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Field Experience: Tseshaht First Nation Councillor "A First Nations Woman in Leadership"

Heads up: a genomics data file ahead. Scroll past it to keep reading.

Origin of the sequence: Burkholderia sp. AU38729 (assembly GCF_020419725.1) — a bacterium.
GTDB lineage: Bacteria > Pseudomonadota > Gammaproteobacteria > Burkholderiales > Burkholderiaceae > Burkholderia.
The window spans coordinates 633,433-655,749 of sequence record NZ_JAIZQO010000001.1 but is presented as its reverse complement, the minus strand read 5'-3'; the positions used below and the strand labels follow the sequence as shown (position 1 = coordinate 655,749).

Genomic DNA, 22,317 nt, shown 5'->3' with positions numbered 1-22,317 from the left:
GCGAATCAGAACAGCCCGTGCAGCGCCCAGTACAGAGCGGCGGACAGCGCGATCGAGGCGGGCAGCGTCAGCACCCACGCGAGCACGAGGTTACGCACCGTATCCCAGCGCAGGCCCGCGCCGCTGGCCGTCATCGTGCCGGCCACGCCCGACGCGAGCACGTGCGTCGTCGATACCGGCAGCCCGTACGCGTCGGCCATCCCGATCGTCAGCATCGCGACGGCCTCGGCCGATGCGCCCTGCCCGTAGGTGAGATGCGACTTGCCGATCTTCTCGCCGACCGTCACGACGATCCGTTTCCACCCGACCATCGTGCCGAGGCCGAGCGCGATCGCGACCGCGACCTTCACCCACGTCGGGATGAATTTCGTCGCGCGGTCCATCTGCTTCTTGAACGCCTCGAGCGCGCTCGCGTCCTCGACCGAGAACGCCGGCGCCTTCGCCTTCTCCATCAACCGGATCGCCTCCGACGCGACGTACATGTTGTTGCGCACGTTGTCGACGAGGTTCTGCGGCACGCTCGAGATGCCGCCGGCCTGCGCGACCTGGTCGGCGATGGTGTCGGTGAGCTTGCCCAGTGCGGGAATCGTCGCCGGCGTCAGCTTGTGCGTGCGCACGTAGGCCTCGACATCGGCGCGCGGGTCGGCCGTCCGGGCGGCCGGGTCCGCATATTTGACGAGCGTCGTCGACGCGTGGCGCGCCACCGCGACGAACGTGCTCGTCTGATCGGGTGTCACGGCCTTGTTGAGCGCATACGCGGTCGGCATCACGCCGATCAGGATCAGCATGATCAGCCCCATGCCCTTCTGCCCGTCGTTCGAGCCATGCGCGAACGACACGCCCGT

I am a single mom of 3 beautiful children, a student at Vancouver Island University and currently serving my First Nations community as a councillor. My traditional name is Tliniihak, which means the colors of the rainbow and symbolizes “Hope for the Future.” It is important that I share my traditional name because it is what guides me through life experiences. I am a First Nations Woman who appreciates the importance of early and lifelong learning and the benefits of family and parenting support and education. I have completed a Bachelors Degree in Tourism Management with a Major in Recreation and currently working towards the completion of my Master Degree in Sustainable Leisure Management. In hopes to provide better insight into how my educational journey prepared me for this new role, I will share my experience as a First Nations woman in leadership, First of all, it was my intention to work with the BC Centre of Excellence for Young Indigenous Leaders: a small organization that helps youth develop their leadership qualities. This was a training that I completed in 2010 and was hoping to complete my field experience with. However with limited funds and lack of interest, the training was cancelled. At this organization, it would have been my role to organize the training that involved recruitment of guest speakers and participants. Anyway, the reason I share this is because I want to stress the importance of having a plan b for everything. This is something I learned in my experience at VIU and whether it be a school project or work project, I learned the importance of being prepared for any challenges ahead. Therefore, my plan b involved facing my fear to take all that I've learned from my educational experience and apply it in my own community. As a First Nations woman, it can be scary to share your knowledge because everyone in your community is watching and have developed high expectations of your ability to deliver. When I went away for University, my community invested in me and believed in me so I didn't take my education lightly. No matter what the circumstance, I worked hard and never gave up. With a lot of thought, I felt it was my responsibility and duty to serve my community for everything they've done. So when the opportunity came to run for Chief and Council: a government body that reflects and represents our community values, visions and goals, I decided run. During this process, I had to stand up in front of my entire community to share how I'd be an asset to our peoples future. As I embarked on this journey, I demonstrated a strong commitment, self-determination and willingness to learn; qualities that helped me achieve my educational goals. Overall, the opportunity to step into a leadership role has challenged me in many ways. It has pushed me to use my voice, think under pressure and problem solve. In a position of authority, you are expected to advocate on behalf of your community, which requires both good listening and speaking skills; in other words, the eyes, ears and voice to capture the visions, values and needs of your community. This is something that isn’t easy as it looks. When you have the community consistently bringing forth their thoughts, concerns and ideas, you learn to respond quickly and efficiently. Continuously finding solutions to address members concerns and providing the guidance needed to overcome any challenges has pushed me to be more creative. For instance, policies in First Nations communities. This can be a very complex process because policies are required to align with the cultural values and belief systems. In my experience as a councillor,I am learning that policies need to change overtime or else they become ineffective. Gaining a better understanding of how these policies can lead to sustainable outcomes has opened my eyes to policy improvement and development of new policies. Now, I would like to take this opportunity to share a little of what I discussed in my field experience paper.... It has been 18 months since elected as councilor for Tseshaht First Nation. My first initial thought was “what am I getting myself into?” I started to doubt myself because traditionally it is men who serve as leaders or representatives in our community. Although 4 out of 9 women were elected, I still felt intimidated. For many years, men have dominated the leadership roles so this was something new and exciting for my community. Don't get me wrong, I'm not implying that woman cannot serve as leaders but simply saying that attitudes and behaviours have changed. My community has learned the importance of including the visions, creativity, and perspectives of women. They have learned that their involvement can provide the balance needed to manage community wellness. In my culture, it is in a woman's nature to care for their families so it is important to have them involved. As a Tseshaht woman, I am proud to say that my community values our women's perspective and understands the benefits of our women in the management and delivery of programs and services. To this day, the biggest ah hah moment I've had so far is learning that my role as a mother and healer is vital to the decision making process. It is believed that it takes a community to raise a child so as a mother; I feel it is imperative to keep this tradition alive. As natural caretakers, women ensure that decisions will be made while looking out for the best interest of their families. Sustaining healthy families means a lot in my community. We believe that everyone plays a role in raising our children so that is why connections between the grandparents, parents, aunts, uncles, and children are crucial. It is through our family connections that our traditional knowledge is passed down to younger generations, so as a leader in my community; it’s important that we ensure our family connections remain strong. Family is also essential to the love and support we need during tough times. For example, the Department of Indian Affairs (DIA), I am starting to see how DIA is an assimilation attempt to kill the Indian in the Indians. It is a way to control and manage how First Nations families live in this world. Recently, our Nations have endured hurdles such as funding cuts and policy changes, which has ripped and continues to rip our families apart. These types of changes have made it more difficult for our families to live well. It is so frustrating when the Federal Government does not consult with our peoples before making any types of decisions. However, as a result of these types of issues, we’re working hard to provide the guidance and support needed to help our members. In the meantime, we are innovatively seeking solutions that will make up for the downfalls of our programs and services. Although my community has faced many hardships, I'm confident that the tools I've gained from university will add to the positive outcomes. The positive outcomes to sustain the wellness of our peoples and the environment we live in. In the end, it is my hope to build a strong foundation for our children to build upon. I have embraced my role as a councilor and will continue to take every opportunity to help my peoples. I am a proud Tseshaht Woman and will never give up the fight for equality! I look forward to seeing more of our First Nations woman develop into leaders so we can continue to make a difference. Tlecko Tlecko for reading my blog :) And a big thank you to Vancouver Island University for allowing me to LIVE, LAUGH & LEARN!